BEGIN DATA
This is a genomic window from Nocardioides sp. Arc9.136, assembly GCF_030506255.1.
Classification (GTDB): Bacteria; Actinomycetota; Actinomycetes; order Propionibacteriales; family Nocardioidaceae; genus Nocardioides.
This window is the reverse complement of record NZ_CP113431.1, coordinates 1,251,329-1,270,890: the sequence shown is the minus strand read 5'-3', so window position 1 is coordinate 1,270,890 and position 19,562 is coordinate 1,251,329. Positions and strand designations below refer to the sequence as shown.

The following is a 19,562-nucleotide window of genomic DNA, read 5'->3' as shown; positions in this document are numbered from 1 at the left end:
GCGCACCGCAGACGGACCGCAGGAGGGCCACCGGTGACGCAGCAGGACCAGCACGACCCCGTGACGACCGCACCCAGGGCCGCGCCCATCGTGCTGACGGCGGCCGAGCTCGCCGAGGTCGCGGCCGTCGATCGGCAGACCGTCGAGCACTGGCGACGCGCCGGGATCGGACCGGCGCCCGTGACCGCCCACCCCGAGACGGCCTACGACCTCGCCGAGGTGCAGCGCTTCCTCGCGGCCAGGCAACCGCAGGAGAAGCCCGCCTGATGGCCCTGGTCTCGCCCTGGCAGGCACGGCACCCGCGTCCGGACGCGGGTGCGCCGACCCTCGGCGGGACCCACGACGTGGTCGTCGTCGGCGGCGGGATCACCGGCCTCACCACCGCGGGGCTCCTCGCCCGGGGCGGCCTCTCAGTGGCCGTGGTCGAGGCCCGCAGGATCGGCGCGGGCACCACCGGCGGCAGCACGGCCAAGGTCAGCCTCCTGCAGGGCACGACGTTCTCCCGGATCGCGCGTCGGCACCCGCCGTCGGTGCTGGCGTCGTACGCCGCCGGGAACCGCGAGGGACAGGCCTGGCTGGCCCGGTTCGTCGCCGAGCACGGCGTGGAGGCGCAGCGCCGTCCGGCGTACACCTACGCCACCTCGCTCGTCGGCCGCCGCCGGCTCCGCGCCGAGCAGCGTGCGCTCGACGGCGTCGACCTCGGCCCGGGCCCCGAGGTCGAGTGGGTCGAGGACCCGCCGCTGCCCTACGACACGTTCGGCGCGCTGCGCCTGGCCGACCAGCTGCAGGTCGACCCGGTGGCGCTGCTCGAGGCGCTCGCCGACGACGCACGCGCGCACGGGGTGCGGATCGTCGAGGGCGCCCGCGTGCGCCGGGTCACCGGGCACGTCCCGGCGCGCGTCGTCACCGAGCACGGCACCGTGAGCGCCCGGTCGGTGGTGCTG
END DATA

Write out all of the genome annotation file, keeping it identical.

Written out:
This is a genomic window from Nocardioides sp. Arc9.136, assembly GCF_030506255.1.
Classification (GTDB): Bacteria; Actinomycetota; Actinomycetes; order Propionibacteriales; family Nocardioidaceae; genus Nocardioides.
This window is the reverse complement of record NZ_CP113431.1, coordinates 1,251,329-1,270,890: the sequence shown is the minus strand read 5'-3', so window position 1 is coordinate 1,270,890 and position 19,562 is coordinate 1,251,329. Positions and strand designations below refer to the sequence as shown.

The following is a 19,562-nucleotide window of genomic DNA, read 5'->3' as shown; positions in this document are numbered from 1 at the left end:
GCGCACCGCAGACGGACCGCAGGAGGGCCACCGGTGACGCAGCAGGACCAGCACGACCCCGTGACGACCGCACCCAGGGCCGCGCCCATCGTGCTGACGGCGGCCGAGCTCGCCGAGGTCGCGGCCGTCGATCGGCAGACCGTCGAGCACTGGCGACGCGCCGGGATCGGACCGGCGCCCGTGACCGCCCACCCCGAGACGGCCTACGACCTCGCCGAGGTGCAGCGCTTCCTCGCGGCCAGGCAACCGCAGGAGAAGCCCGCCTGATGGCCCTGGTCTCGCCCTGGCAGGCACGGCACCCGCGTCCGGACGCGGGTGCGCCGACCCTCGGCGGGACCCACGACGTGGTCGTCGTCGGCGGCGGGATCACCGGCCTCACCACCGCGGGGCTCCTCGCCCGGGGCGGCCTCTCAGTGGCCGTGGTCGAGGCCCGCAGGATCGGCGCGGGCACCACCGGCGGCAGCACGGCCAAGGTCAGCCTCCTGCAGGGCACGACGTTCTCCCGGATCGCGCGTCGGCACCCGCCGTCGGTGCTGGCGTCGTACGCCGCCGGGAACCGCGAGGGACAGGCCTGGCTGGCCCGGTTCGTCGCCGAGCACGGCGTGGAGGCGCAGCGCCGTCCGGCGTACACCTACGCCACCTCGCTCGTCGGCCGCCGCCGGCTCCGCGCCGAGCAGCGTGCGCTCGACGGCGTCGACCTCGGCCCGGGCCCCGAGGTCGAGTGGGTCGAGGACCCGCCGCTGCCCTACGACACGTTCGGCGCGCTGCGCCTGGCCGACCAGCTGCAGGTCGACCCGGTGGCGCTGCTCGAGGCGCTCGCCGACGACGCACGCGCGCACGGGGTGCGGATCGTCGAGGGCGCCCGCGTGCGCCGGGTCACCGGGCACGTCCCGGCGCGCGTCGTCACCGAGCACGGCACCGTGAGCGCCCGGTCGGTGGTGCTG